Singapore's maritime sector will be getting fresh funds and programmes that will build up a local talent pool, improve productivity levels and spur more research and development activity.
Deputy Prime Minister Tharman Shanmugaratnam said the government will set aside $25 million to support productivity initiatives among maritime companies.
Singapore has 5,000 maritime companies that employ 170,000 people. The sector contributes 7 per cent to Singapore's GDP.
The Maritime Cluster Fund-Productivity Programme will co-fund business initiatives, such as business process re-engineering, automation and adoption of other productivity tools or practices.
"Productivity improvements are indeed critical not only for Singapore's maritime sector but also across the global maritime industry, given the universal challenges of cost pressures and shortage of skilled manpower," said Mr Tharman in his opening remarks at the Sea Asia Conference and Exhibition yesterday.
Singapore's harbour craft sector was singled out as a potential beneficiary of the MCF-Productivity Programme. Operators that manually assign their vessels to work could use IT systems to do the job in real time.
In coming months, the Maritime and Port Authority of Singapore will be working with harbour craft operators to review the sector's highly fragmented market structure and identify opportunities for productivity improvements.
"These may include re-defining business models, developing new harbour craft designs, re-designing jobs and upskilling harbour craft workers," Mr Tharman said.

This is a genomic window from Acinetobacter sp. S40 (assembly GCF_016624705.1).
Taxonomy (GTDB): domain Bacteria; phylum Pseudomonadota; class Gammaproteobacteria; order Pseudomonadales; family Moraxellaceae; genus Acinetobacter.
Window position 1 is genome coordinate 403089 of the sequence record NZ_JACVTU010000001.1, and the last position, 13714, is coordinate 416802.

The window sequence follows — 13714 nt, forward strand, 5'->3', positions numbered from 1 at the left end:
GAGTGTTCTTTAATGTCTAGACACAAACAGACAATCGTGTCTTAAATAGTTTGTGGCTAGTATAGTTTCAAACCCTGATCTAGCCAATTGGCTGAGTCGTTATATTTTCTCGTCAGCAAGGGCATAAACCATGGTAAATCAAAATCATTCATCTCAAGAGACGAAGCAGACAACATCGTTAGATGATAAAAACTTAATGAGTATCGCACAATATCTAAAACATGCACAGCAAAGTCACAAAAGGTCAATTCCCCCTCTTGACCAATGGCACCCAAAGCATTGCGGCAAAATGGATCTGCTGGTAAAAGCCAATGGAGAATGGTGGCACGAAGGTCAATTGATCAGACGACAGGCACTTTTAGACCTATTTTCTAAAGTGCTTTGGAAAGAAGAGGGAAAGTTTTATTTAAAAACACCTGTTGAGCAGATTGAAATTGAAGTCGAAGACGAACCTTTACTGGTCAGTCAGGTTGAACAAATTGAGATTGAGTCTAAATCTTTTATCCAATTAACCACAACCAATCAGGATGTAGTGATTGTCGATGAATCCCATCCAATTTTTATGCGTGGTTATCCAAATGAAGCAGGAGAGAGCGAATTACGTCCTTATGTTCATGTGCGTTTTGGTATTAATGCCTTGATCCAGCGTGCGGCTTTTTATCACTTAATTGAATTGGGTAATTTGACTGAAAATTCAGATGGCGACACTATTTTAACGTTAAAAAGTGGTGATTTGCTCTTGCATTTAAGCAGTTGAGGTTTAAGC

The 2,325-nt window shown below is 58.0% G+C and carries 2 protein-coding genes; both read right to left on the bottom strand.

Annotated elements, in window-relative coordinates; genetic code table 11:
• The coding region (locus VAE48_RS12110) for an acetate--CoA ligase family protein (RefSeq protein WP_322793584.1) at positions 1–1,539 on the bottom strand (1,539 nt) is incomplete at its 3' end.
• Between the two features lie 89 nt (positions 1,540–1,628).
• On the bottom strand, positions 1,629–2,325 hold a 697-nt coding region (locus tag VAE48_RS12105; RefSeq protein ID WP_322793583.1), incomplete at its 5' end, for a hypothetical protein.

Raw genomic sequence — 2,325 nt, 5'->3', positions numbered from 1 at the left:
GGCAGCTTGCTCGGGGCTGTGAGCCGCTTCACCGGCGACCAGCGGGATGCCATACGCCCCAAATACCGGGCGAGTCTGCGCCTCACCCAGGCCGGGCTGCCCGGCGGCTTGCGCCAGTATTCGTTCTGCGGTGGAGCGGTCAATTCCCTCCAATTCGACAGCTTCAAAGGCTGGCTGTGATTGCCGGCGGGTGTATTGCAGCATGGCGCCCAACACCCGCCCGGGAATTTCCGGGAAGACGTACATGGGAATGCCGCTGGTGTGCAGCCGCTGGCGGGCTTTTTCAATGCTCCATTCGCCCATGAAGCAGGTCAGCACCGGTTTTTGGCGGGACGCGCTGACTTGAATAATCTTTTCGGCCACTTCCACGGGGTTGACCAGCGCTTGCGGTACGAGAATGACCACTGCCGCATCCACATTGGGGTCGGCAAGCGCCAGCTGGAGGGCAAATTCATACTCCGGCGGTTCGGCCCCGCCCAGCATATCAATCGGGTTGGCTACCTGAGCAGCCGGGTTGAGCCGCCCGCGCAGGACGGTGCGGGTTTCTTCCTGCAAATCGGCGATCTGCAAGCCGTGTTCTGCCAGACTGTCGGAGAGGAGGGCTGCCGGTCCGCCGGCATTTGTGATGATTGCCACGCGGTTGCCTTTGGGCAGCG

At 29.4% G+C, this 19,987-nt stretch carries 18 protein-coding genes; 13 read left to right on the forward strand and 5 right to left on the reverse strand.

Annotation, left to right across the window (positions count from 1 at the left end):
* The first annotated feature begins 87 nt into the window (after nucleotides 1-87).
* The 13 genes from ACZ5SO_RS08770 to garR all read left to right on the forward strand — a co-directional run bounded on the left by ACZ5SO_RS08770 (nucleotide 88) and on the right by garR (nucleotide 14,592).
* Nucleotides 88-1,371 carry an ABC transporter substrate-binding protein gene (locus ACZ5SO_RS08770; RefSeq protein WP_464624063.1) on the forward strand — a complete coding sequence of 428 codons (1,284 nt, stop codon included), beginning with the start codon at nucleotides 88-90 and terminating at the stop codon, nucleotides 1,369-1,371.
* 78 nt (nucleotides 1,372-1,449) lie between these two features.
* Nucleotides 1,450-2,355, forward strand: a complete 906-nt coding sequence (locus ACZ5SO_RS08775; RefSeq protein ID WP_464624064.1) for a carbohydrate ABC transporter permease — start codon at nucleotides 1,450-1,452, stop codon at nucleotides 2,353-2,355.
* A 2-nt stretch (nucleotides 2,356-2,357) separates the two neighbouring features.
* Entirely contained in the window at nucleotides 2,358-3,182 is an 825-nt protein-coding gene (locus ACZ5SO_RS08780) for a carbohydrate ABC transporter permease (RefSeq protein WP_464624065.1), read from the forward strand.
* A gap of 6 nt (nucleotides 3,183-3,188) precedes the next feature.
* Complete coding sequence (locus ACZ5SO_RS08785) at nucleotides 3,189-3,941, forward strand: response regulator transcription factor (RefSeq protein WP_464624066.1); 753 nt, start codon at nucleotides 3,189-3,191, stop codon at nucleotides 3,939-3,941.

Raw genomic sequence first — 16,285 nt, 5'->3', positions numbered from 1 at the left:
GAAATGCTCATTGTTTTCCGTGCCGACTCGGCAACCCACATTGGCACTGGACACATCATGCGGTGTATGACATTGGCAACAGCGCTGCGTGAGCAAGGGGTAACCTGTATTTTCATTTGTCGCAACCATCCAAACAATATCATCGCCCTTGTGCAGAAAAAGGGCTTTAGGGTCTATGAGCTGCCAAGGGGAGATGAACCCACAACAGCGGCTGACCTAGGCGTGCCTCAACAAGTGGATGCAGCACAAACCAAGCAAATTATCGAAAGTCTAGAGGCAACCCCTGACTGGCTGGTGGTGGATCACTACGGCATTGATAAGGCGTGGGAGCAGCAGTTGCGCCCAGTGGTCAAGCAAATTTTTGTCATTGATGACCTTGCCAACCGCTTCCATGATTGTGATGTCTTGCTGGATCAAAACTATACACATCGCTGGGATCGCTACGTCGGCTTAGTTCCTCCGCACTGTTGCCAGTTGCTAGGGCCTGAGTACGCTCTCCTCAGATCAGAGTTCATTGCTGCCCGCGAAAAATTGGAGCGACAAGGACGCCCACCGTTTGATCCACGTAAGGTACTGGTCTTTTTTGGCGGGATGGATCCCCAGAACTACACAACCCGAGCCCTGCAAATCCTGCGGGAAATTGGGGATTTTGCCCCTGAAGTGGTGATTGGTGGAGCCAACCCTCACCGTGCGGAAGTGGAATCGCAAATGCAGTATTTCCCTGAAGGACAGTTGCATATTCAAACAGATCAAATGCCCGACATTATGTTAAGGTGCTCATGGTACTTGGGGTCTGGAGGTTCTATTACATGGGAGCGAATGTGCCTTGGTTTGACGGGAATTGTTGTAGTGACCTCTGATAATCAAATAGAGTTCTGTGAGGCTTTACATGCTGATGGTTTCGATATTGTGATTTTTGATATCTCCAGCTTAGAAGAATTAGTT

The government will also continue a maritime research and development kitty for another five years with a $50 million injection.
The Maritime Innovation and Technology (MINT) fund, started in 2003 with $100 million, has doled out $93 million to date to develop automated guided vehicles for Singapore's port and ballast water treatment systems for ships.
Mr Tharman emphasised the need to grow skills and quality manpower to ensure Singapore remained an attractive international maritime centre.
"We must grow a core of local maritime talent who will drive the next chapter of Maritime Singapore," he said.
A $2 million Global Internship Award will nudge undergraduates to the sector. MPA expects to grant 100 interns over five years full sponsorship on their maritime-focused local and overseas attachments.
About 15 companies have signed up for the programme.
Furthermore, Singapore's institutes of higher learning are also turning their attention to maritime education.
Singapore's newest university, the Singapore University of Technology and Design, will establish a MPA-American Bureau of Shipping professorship to build up the institution's capabilities in maritime education and R&D, said Mr Tharman.
Singapore Management University will offer a Maritime Economics Concentration (MEC) in August, where economics majors will learn about maritime economics, maritime law, supply-chain management and ship finance.
About 40 undergraduates will get to go on overseas industry study missions, attend talks by industry practitioners and undertake internships as part of the MEC.
Companies, such as DNB Bank, Womar Logistics and Pacific International Lines have signalled their intent to be industry partners of the MEC.
"There is a great need for students with specialised background knowledge of Singapore's shipping and maritime companies," said CEO of Womar Logistics, Hans Van der Zijde.